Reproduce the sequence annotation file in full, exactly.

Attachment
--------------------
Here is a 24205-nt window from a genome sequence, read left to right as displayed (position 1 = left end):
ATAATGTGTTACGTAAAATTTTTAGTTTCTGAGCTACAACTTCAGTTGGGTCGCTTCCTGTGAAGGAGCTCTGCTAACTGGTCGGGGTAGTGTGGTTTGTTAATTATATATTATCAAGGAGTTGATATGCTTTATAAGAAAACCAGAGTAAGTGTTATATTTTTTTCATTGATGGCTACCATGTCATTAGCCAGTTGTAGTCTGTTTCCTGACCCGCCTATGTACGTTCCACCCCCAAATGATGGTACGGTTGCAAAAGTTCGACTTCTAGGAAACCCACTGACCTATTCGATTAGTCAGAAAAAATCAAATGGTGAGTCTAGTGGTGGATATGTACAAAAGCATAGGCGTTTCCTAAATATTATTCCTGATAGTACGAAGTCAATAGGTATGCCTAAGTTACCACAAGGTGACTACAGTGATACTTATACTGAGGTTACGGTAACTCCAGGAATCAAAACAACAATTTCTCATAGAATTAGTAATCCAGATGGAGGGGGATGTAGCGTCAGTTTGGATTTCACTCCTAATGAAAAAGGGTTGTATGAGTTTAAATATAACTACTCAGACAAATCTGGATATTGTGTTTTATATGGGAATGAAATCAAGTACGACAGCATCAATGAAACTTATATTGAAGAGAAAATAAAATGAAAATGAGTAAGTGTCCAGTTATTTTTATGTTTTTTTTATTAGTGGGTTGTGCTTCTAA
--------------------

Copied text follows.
Here is a 24205-nt window from a genome sequence, read left to right as displayed (position 1 = left end):
ATAATGTGTTACGTAAAATTTTTAGTTTCTGAGCTACAACTTCAGTTGGGTCGCTTCCTGTGAAGGAGCTCTGCTAACTGGTCGGGGTAGTGTGGTTTGTTAATTATATATTATCAAGGAGTTGATATGCTTTATAAGAAAACCAGAGTAAGTGTTATATTTTTTTCATTGATGGCTACCATGTCATTAGCCAGTTGTAGTCTGTTTCCTGACCCGCCTATGTACGTTCCACCCCCAAATGATGGTACGGTTGCAAAAGTTCGACTTCTAGGAAACCCACTGACCTATTCGATTAGTCAGAAAAAATCAAATGGTGAGTCTAGTGGTGGATATGTACAAAAGCATAGGCGTTTCCTAAATATTATTCCTGATAGTACGAAGTCAATAGGTATGCCTAAGTTACCACAAGGTGACTACAGTGATACTTATACTGAGGTTACGGTAACTCCAGGAATCAAAACAACAATTTCTCATAGAATTAGTAATCCAGATGGAGGGGGATGTAGCGTCAGTTTGGATTTCACTCCTAATGAAAAAGGGTTGTATGAGTTTAAATATAACTACTCAGACAAATCTGGATATTGTGTTTTATATGGGAATGAAATCAAGTACGACAGCATCAATGAAACTTATATTGAAGAGAAAATAAAATGAAAATGAGTAAGTGTCCAGTTATTTTTATGTTTTTTTTATTAGTGGGTTGTGCTTCTAA